Bad Urach: German waterfall provides a tranquil retreat
Puzzled over which path to follow, I quickly realized all we had to do was listen for the sound of water.
On the outskirts of Bad Urach, a picturesque medieval town in the Swabian Alb, the way toward the waterfall was confusing at first. But then, amid the quiet, I heard water flowing in the distance. Turning my head in that direction, I noticed an obscure sign post for Wasserfall.
Now, the direction clear, my travel companion and I headed down the trail in search of the Bad Urach waterfall and all the tranquility we guessed it would offer.
About 30 miles south of Stuttgart, Bad Urach offers a quick escape from the bustle of city life. And one of the chief attractions is the waterfall. From the small parking area, it takes about 15 minutes of hiking to reach it. The path runs alongside the Brühlbach stream, which gently courses through the Maisen valley.
It’s a pretty easy walk, set against a peaceful backdrop of wooded calm. A series of steep steps leads hikers to the waterfall.
On the way up, benches are conveniently placed in front of the fall, offering resting points and places to take in the view. At the top, visitors can feel the mist from the 130-foot stream of falling water. Surrounded by forest, chirping birds and the soothing static sound of the waterfall, it’s a perfect place to forget about the daily grind.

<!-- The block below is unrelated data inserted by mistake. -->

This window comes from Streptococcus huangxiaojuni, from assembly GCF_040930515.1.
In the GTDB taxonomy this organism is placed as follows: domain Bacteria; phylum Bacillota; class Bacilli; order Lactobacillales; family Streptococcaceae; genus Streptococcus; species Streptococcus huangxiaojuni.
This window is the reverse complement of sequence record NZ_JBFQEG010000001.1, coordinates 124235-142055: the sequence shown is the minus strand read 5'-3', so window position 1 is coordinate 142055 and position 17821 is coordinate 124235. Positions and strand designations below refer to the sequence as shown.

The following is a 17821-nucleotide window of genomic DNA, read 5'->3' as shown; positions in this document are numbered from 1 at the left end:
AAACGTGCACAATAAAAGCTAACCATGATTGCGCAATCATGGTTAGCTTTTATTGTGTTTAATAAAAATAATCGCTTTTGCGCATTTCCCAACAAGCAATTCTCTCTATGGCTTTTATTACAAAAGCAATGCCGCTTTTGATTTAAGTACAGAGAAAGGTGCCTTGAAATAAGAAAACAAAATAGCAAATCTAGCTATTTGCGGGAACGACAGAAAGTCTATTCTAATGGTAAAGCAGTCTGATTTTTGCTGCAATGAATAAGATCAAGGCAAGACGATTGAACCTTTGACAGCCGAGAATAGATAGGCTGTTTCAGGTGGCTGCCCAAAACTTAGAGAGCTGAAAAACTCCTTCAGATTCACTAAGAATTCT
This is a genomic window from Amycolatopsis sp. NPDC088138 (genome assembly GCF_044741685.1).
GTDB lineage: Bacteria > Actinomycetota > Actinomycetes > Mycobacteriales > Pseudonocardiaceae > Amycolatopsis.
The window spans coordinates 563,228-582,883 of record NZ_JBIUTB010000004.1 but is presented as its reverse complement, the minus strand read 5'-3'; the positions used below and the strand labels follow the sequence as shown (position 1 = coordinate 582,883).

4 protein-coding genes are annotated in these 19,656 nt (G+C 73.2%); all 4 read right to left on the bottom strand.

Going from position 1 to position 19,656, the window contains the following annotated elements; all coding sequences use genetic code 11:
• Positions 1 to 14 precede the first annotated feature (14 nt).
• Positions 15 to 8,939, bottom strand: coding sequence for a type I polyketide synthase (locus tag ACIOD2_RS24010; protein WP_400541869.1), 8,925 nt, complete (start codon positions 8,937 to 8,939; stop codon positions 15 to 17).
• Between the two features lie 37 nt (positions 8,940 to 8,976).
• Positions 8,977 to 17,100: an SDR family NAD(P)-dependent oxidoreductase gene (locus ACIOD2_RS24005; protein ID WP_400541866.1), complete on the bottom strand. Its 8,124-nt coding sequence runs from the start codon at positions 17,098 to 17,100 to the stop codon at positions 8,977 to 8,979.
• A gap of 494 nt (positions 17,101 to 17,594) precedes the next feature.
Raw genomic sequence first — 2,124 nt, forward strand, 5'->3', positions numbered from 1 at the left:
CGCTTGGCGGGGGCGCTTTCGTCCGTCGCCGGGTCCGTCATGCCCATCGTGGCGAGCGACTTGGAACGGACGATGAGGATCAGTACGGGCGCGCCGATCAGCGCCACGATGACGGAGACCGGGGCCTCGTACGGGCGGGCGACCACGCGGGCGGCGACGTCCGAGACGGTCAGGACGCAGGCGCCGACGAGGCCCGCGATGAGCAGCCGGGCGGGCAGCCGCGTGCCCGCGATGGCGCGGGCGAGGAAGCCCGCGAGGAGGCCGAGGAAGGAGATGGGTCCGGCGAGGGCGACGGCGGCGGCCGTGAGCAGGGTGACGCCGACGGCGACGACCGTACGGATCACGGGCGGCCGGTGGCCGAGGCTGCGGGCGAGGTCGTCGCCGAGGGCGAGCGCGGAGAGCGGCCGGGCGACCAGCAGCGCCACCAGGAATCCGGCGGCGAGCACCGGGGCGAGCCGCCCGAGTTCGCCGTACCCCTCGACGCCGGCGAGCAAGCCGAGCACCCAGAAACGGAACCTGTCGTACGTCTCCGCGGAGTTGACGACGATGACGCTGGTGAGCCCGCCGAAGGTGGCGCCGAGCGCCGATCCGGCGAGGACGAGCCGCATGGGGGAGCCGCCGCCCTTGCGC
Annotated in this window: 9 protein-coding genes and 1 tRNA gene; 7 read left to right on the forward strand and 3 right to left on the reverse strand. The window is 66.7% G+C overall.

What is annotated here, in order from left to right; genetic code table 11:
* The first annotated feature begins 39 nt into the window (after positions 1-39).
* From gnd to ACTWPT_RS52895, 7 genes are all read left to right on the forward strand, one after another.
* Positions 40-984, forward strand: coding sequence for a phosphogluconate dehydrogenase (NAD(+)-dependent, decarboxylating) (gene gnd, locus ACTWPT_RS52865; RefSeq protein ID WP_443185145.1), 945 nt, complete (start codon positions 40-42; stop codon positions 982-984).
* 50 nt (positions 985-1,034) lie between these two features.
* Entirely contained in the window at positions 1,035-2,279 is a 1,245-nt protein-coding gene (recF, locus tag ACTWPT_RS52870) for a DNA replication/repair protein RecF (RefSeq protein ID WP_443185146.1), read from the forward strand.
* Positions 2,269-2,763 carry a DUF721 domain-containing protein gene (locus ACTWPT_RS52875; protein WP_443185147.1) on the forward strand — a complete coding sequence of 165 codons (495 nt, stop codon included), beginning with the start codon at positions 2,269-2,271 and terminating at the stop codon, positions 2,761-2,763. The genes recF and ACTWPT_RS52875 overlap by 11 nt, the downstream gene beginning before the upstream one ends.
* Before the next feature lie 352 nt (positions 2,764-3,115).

“It’s like an escape. It’s a chance to enjoy the beauty of nature at its best … despite the fact there are man-made steps and benches,” said my travel companion.
While the waterfall was the main purpose of our recent day trip, it is not the only attraction. Bad Urach itself also is worth a visit. With a long history dating back nearly a thousand years to when the local castle was constructed, the homes in the old town are well-preserved and the town square is one of the prettiest in the region. Cafes, restaurants and bars are plentiful, making for a convenient place to refuel after a hike in the woods.
The area also boasts other attractions, including the ruins of Hohenurach castle, which was built in the 11th century. The ruins, just like the waterfall, are just outside the city and can be accessed from the same parking area as the waterfall.
Worn out from our wanderings through the woods, the hike to the castle, perched high atop a steep hill, was too much for this trip. But all the more reason for a return visit to Bad Urach.
ON THE QT
Directions: From Stuttgart, take the B27 highway south for about 13 miles. Take the exit for the B28/B312/B313 and continue on the B28 south for about 10 miles. From there, follow the signs for the Wasserfall and the town of Bad Urach.
Times and costs: The best thing about the waterfall is you can go anytime for free, but it’s best to visit during daylight hours.
Food: There is a small cafe near the waterfall, but for more choices, head into the old town of Bad Urach, which is less than a five-minute drive from the waterfall parking lot. Restaurants, bars and cafes abound.
Information: Visit the town website, which has an English-language option, for details about Bad Urach and its various attractions visit the town's website.
— John Vandiver